Here’s the update  received 1 June 2019

Oregon Legislative Update and Summary

There are just 31 days left in the legislative session. We have seen a lot of political maneuvering, tricks, and fighting between the parties leading to legislative delays that put some of our most important bills at risk. The good news is that SB-365 has passed both chambers and is heading to the Governor’s desk. And SB-420 & SB-975 are expected to pass out of the House early next week.

Check out the infographic below (updated 5/30) for an overview of all the bills that we are tracking to make it easier to see where each bill is.

Before we jump into policy I must sadly report that Sen. Jackie Winters, first African-American Republican elected to Oregon legislature, passed away this week at 82.

BILL Updates:

I am going into a bit more detail than normal on a couple of bills because they have a significant impact on the industry.

Please note the following analysis is strictly informational and not indicative of ORCA’s position unless explicitly stated. Additionally the analysis only covers the most important aspects of the bills, for detailed specifics please follow up with Jesse Bontecou directly.

SB 582 – Legal Cannabis Export Bill

This bill gives the Governor the authority to export cannabis as soon as the feds indicate that export will be tolerated. SB 582 was passed by the Senate and sent to the House Rules Committee for procedural purposes.  We have been told that this bill is a priority and it will get a vote in the House before the end of the legislative session. At this point we are very confident that this bill will get to the Governor’s desk. This is ORCA’s top priority right now.

SB 218 – Cap on Production Licenses

SB 218 broadly speaking gives the OLCC the authority to cap the number of production licenses it issues based off of market supply analysis. This bill has passed out of both the House and Senate. It has a couple of procedural hurdles left but it almost certainly will make it to the Governor’s desk. 

In recent weeks there have been some key changes to this bill that we wanted to make you aware of:

  1. The OLCC’s authority to cap production licenses lasts until 2022.
  2. This bill does not apply to existing licenses, including renewals, or for changes of location, or changes of ownership for existing businesses.
  3. The OLCC must process production applications submitted before June 15th 2018. However, and this is very important: applicants must have their land use compatibility statements submitted by the 21st day after the Governor signs the bill. If they are not in by that point the application becomes inactive.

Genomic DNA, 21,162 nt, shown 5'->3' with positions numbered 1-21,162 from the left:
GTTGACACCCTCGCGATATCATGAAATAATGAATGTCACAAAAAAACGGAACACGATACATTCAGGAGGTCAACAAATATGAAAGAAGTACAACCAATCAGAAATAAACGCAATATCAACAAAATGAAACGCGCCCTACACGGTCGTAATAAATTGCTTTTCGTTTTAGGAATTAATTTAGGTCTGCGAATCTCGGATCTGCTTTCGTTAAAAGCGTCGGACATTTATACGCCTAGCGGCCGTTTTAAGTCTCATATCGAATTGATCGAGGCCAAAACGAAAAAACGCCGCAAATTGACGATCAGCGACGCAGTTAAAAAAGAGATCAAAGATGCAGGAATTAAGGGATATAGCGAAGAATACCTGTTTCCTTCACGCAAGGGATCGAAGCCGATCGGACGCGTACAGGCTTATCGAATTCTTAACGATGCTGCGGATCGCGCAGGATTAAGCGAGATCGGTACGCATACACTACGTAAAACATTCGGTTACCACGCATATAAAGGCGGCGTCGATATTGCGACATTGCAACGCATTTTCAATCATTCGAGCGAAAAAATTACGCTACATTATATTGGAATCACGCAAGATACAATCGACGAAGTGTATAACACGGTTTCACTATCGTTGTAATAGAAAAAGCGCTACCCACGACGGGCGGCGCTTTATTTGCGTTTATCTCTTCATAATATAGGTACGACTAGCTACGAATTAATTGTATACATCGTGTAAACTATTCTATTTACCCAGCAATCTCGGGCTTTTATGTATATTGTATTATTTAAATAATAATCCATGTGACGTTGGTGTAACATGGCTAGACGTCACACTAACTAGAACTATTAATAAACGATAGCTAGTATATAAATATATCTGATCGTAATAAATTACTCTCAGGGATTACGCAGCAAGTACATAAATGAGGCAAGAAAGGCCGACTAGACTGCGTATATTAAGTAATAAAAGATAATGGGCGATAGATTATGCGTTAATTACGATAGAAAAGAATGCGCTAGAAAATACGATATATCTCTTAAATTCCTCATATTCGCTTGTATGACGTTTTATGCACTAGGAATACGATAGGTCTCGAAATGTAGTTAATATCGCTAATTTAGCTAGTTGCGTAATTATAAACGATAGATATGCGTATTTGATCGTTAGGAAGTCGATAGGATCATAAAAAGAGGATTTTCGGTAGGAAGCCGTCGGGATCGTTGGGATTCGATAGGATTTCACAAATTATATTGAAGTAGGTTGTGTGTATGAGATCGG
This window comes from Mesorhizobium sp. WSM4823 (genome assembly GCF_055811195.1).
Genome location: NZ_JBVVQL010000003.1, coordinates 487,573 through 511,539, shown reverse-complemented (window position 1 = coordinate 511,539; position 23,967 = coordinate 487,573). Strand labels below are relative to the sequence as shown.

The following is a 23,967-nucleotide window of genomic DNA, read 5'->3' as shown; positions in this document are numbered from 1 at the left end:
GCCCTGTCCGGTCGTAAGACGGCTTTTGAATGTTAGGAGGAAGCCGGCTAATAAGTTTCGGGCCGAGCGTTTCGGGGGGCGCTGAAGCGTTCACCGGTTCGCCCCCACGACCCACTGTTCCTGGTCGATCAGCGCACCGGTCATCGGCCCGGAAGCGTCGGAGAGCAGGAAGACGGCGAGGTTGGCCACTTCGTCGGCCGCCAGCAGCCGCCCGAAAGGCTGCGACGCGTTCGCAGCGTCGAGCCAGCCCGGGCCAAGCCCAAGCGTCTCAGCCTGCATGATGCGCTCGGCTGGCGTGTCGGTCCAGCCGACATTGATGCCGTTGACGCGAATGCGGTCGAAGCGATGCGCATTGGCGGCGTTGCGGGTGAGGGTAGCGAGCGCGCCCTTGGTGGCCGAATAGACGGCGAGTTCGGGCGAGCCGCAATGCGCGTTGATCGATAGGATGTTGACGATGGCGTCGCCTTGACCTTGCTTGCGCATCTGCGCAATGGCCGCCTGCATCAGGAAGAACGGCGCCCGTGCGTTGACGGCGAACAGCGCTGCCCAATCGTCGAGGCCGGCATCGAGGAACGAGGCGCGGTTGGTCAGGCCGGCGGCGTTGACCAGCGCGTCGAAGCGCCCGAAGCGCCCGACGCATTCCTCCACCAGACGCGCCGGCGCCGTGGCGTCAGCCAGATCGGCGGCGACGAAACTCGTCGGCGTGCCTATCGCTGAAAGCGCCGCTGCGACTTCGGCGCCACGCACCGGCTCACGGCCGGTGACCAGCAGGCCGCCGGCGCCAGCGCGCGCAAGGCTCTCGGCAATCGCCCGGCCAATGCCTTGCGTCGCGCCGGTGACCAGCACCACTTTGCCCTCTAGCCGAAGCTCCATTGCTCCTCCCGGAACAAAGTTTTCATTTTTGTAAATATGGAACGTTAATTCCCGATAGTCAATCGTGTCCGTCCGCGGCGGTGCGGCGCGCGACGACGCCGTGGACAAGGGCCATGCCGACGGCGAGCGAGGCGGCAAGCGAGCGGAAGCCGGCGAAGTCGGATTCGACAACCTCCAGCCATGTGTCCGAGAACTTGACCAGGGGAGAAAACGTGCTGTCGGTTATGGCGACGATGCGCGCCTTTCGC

4. You will no longer be able to change the location on an application or 51% of ownership for outstanding applications submitted before 6/15/18. 

SB 2098 – Cannabis Omnibus Bill

This bill is fairly long and addresses numerous aspects of both the medical and recreational market.  It has has passed out of both the House and Senate but for procedural reasons needs to be voted on by both chambers one more time before it can go to the Governor.  We expect this bill to become law. I have highlight some of the bigger effects below and noted where to find the relevant text in the bill. I strongly suggest that everyone read points 5 and 6

  1. Directs the OLCC to setup an advisory committee to help develop and maintain standards for testing cannabis and cannabis items. See Section 1.(1) on page 1.
  2. Authorizes the OLCC to establish pilot programs to expand access to medical cannabis. See Section 5.(2)(g) on page 5.
  3. Defines “kief” and allows producers to produce and transfer “kief”.  See Section 6.(3)(a) on page 6.
  4. Allows certified retailers to sell and deliver medical cannabis to medical cardholders who are at least 18 years of age. See Section 12 on page 9.
  5. Directs the OLCC to revoke marijuana retailer licenses if a retailer fails to pay or file their returns twice in any consecutive four quarters. See Section 14.(2) on Page 10.
  6. Increases the maximum civil penalty for licensees from $5,000 to $10,000 per violation. See Section 15 on page 10.


Hopefully the faces and skulls are self-explanatory for our purposes.


[Download the Whole Document]

[OLIS is the Oregon Legislative Information System is extremely helpful for tracking bills, and pulling up additional information that may be of interest to you.  Our staff uses it all the time – and you should, too!]

GENERAL FEEDBACK: If you can, please take a moment and let Jesse Bontecou know what you think, what’s missing, and how you can help.

OLCC licensing news:

As of May. 30th Oregon has 2165 Active Licenses, a net increase of 12 licenses since our last Newsletter. The new licenses break down to 5 processors, 3 retailers, 5 wholesalers, and 1 less producer. 

Since July 18th of last year when started tracking this data Oregon has added 198 Licenses (about 18 a month). The new licenses break down to 44 processors, 65 retailers, 29 wholesalers, and 60 producers.